Social Media Has Ruined Employee Engagement

But Not In The Way You Think

 Social Media and Work

Social media has had a lot of different impacts on the workplace, both for better and for worse. When people think of its more negative impacts on the workplace, they are usually talking about how it is a huge distraction. Which can be true, studies have shown that social media has caused significant increases in time theft, lower productivity, and reduced employee motivation. However, the distraction part of social media and its link to lower employee productivity is not what this article is about.

What we are talking about is how the term “engagement” has been slowly redefined by social media, and how that is causing huge issues in our workplaces today.

There have been hundreds of studies that refer to the value of the importance of having engaged employees. There are many, many statistics that support this idea, here is just a small sample:

The impact of engaged employees is very clear. However, what seems to be much less clear is how people understand what creating engaged employees actually means. This brings us to a fundamental misunderstanding that is the root cause of many issues related to creating employee engagement.

When you read about the benefits of engaged employees, you are reading about what happens when employees have a high level of motivation and enthusiasm in their job. It is the result of what happens when employees are recognized, given some autonomy, encouraged to improve, and can find a sense of purpose in their work. This is the NOUN of engagement. Having engagement in your work.

The problem is that many organizations do not think of engagement as the noun, something to build and create. They think of it as a VERB of doing engagement. We have a short little video that explains these differences quite nicely, click here to check it out.


Now, this brings us back to the earlier statement that social media is ruining engagement. This way of thinking of engagement, as a verb, has largely evolved from the rise of social media in businesses. Specifically around measuring the impact of social media marketing and follower interactions.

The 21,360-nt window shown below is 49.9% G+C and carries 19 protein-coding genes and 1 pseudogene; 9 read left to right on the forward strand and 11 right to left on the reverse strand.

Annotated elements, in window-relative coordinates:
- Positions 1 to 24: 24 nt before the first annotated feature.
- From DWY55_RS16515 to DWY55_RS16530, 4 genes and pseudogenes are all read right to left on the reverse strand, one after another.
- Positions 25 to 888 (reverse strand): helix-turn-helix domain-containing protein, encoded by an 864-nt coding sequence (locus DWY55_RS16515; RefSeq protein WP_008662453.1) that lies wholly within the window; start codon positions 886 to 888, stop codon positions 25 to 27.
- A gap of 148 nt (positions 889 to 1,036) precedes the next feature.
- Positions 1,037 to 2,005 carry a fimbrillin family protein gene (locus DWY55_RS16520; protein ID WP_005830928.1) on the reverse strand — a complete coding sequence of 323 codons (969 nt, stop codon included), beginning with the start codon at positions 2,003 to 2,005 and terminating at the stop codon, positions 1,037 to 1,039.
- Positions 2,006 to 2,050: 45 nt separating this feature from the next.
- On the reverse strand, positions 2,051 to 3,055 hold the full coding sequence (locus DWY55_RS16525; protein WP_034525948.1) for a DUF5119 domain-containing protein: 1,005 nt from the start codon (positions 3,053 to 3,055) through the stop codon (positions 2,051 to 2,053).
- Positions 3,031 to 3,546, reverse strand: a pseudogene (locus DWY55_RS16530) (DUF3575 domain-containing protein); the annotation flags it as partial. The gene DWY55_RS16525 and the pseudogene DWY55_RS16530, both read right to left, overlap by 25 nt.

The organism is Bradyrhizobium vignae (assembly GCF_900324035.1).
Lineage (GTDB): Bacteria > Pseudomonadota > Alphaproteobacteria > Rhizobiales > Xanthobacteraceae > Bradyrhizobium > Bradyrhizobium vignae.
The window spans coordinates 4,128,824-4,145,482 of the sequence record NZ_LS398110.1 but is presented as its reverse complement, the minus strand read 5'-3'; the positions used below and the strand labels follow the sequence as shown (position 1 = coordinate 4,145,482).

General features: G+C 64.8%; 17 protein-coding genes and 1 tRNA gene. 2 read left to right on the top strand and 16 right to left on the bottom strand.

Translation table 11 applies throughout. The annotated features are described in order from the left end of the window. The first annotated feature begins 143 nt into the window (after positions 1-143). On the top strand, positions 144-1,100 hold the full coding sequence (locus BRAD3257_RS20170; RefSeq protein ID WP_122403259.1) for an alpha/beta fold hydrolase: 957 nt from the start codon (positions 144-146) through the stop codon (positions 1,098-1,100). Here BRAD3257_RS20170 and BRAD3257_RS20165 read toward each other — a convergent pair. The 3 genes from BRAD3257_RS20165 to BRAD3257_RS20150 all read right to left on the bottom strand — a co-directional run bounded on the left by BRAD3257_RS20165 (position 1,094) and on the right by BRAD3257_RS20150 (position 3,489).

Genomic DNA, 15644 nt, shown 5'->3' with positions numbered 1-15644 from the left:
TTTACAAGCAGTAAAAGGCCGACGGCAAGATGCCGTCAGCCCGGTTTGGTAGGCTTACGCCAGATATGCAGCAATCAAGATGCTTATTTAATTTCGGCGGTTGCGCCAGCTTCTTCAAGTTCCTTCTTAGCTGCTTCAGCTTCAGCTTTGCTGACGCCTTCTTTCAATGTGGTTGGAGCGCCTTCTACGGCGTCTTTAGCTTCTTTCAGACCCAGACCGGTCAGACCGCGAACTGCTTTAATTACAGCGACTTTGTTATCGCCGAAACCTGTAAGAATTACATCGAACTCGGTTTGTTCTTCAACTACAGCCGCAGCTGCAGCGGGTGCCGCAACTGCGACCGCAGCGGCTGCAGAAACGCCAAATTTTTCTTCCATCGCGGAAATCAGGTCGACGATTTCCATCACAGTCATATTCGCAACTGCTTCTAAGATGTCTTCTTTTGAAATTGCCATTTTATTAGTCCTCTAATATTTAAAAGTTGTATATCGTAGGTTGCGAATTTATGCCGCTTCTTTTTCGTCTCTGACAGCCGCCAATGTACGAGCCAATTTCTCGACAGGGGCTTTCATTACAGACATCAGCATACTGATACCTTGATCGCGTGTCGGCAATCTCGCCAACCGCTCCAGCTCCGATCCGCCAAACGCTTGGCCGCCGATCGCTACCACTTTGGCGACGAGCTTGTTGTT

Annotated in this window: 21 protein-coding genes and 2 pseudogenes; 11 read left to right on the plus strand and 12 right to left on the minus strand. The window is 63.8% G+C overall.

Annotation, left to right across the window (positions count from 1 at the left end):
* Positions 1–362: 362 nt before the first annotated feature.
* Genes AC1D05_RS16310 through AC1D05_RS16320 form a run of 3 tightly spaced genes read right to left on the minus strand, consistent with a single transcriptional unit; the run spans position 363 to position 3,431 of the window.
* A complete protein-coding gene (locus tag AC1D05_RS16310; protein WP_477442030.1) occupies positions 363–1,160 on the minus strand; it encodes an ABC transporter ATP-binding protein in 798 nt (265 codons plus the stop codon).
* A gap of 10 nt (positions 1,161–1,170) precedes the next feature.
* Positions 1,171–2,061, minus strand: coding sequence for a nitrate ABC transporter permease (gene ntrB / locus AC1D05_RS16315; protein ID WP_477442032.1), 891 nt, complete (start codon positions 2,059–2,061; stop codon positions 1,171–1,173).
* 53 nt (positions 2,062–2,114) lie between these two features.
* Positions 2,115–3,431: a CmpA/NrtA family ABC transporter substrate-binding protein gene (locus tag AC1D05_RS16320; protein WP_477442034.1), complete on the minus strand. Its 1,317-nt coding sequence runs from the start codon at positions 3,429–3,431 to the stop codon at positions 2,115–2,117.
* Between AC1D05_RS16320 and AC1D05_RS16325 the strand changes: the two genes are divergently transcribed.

Social media has (unintentionally) redefined engagement and changed our understanding of what it is and what it looks like. We no longer think of it primarily as a noun of having engagement in our employees through giving them a workplace that provides them opportunities to be successful. We now default to thinking of it as a metric of how many people have seen or interacted with something you posted, shared, or broadcasted. This shift has made us completely misunderstand what creating employee engagement is.

To create engaged employees who are motivated and inspired we need to be improving the workplace culture, leading with integrity, and creating a welcoming workplace.

But our new way of thinking about employee engagement in a similar way as a social media metric has us trying to create engagement through broadcasting information, providing surveys, and giving shout outs. These actions may give you good interaction numbers and are fairly easy to measure with “emails opened”, “surveys completed”, and “information shared”, but they do not create motivation and enthusiasm in employees.

These easy-to-track interactions of the verb of engagement also give us a false sense of accomplishment. We see these easy-to-track numbers and think we are doing well with our engagement efforts. But, then we do not see the increased productivity or decreased absenteeism, and we think – “employee engagement, what a waste of time that was”. Then we are less likely to make additional efforts later.

This is specifically how social media has ruined engagement. It has taught us to do the wrong things, making us unsuccessful in achieving our goals, and we give up on implementing new efforts to create engagement.

But, just to clarify…

It is important to make a few points of clarification.

First, surveys and measurement tools that capture data to track success are important to monitor effectiveness. These can be important components for efforts to improve workplace culture and track improvements. But they are tools to measure the success of employee engagement efforts, they are not engagement efforts by themselves.

Second, social media is not 100% to blame for this understanding of what engagement is. But its rise in business applications and expansive options for metrics and measurement tools conditioned all of us to learn to think in their terms. It is just an example of how effective classical conditioning is.

The Takeaway

Many well-meaning and hardworking business leaders have fallen into the trap of using the verb of engagement as a way to improve employee motivation. Their lack of success creates doubt in the true importance of creating engaged employees. However, if we can get this idea that we need to rethink what our understanding of creating engagement is, maybe we can give it another chance, and actually start creating meaningful change.

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